The Foley Files: Rory Block

Sue Foley talks country blues with Rory Block, one of the genre's best interpreters and slide guitarists.
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Rory Block has so much passion, soul, and depth, and she connects to an audience like only a handful of performers I’ve seen. Besides being an amazing country blues and slide guitarist, singer, and songwriter, Rory is also one of the most qualified interpreters of classic blues. There are few players with a biography as rich as Rory’s, who started her career at 14, playing and hanging around with legends such as Mississippi Fred McDowell and Son House. Her latest album is A Woman’s Soul : A Tribute to Bessie Smith [Stony Plain Records].

I’m going to quote your own writing from your website: “When I played ‘Big Road Blues’ by Tommy Johnson, someone in the audience jumped up and shouted ‘She plays like a man.’ I didn’t understand what men played like, or what women played like. I didn’t comprehend that I was black or white or 14 years old or 40. I was in love with the music.”

I didn’t see myself as a category. I just saw myself as a player. There may have been an initial kind of surprise when people saw me playing blues, but I chose not to register it. I didn’t see what was so different and surprising. It’s just what I was driven to do. I mean, Robert Johnson just fascinated me.

I want to talk about interpretation. There’s something in blues that when you pick up someone else’s songs, you’re jumping into their whole style. Was there a point when you found it easier to find yourself in the midst of that?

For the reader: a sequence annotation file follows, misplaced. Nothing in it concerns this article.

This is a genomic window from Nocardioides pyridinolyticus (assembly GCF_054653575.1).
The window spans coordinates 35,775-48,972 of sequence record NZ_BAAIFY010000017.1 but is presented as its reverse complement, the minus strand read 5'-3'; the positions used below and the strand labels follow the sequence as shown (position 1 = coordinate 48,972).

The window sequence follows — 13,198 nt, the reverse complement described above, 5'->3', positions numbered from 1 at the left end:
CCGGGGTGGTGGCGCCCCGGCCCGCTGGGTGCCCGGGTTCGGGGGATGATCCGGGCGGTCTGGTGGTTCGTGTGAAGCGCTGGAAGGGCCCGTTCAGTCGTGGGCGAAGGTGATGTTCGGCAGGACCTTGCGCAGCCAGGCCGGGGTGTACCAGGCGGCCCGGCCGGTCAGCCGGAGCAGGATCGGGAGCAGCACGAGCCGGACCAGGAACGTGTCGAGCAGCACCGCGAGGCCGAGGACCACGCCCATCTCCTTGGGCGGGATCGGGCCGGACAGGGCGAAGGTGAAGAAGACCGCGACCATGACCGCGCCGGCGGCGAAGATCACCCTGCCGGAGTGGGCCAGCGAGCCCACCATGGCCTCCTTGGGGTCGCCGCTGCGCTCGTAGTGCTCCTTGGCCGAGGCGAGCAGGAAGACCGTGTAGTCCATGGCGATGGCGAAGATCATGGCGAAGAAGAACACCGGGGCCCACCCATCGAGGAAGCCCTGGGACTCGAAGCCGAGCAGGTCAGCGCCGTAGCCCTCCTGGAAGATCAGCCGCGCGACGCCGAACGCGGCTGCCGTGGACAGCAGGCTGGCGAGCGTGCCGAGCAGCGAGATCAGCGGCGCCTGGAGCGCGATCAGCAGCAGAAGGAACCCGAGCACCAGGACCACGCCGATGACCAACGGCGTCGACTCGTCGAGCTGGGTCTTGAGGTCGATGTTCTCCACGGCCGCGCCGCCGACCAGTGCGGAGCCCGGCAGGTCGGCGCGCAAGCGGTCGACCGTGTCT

Yes, but I don’t know when that happened. In the very beginning, you are emulating all you can, and it may be impossible to say when your style becomes your own. We have to make it real from our own lives. I think one of the greatest compliments I’ve gotten is when a guy came up to me after a show and said, “You’re the only person I’ve seen do blues in the present day and make it new. I’ve never liked blues before, but seeing you now, it feels totally different and meaningful.” I am sure he has found others since then, but it was the greatest compliment simply because he said that I was making it real in the present.

But is it hard to step into Robert Johnson’s shoes, and come out sounding like Rory Block?

I never thought about it, and I never worried about it. I feel so connected to the music that I don’t even know what I am projecting. I fell in love with blues, and there’s this out-of-control passionate, loving feeling about the music, and if that comes through—great.

There are a lot of women guitar players out there now, but it’s still rare to see female country-blues artists.

Perhaps it’s an odd category. There is a lot of interest in acoustic blues, and female players are out there playing the style, but there aren’t many. I meet a lot of women at festivals, and I always say, “Don’t stop playing until everyone knows who you are.” That’s my blanket advice.

For more information on Sue Foley, click to her website (suefoley.com), or check out her latest CD, The Ice Queen.

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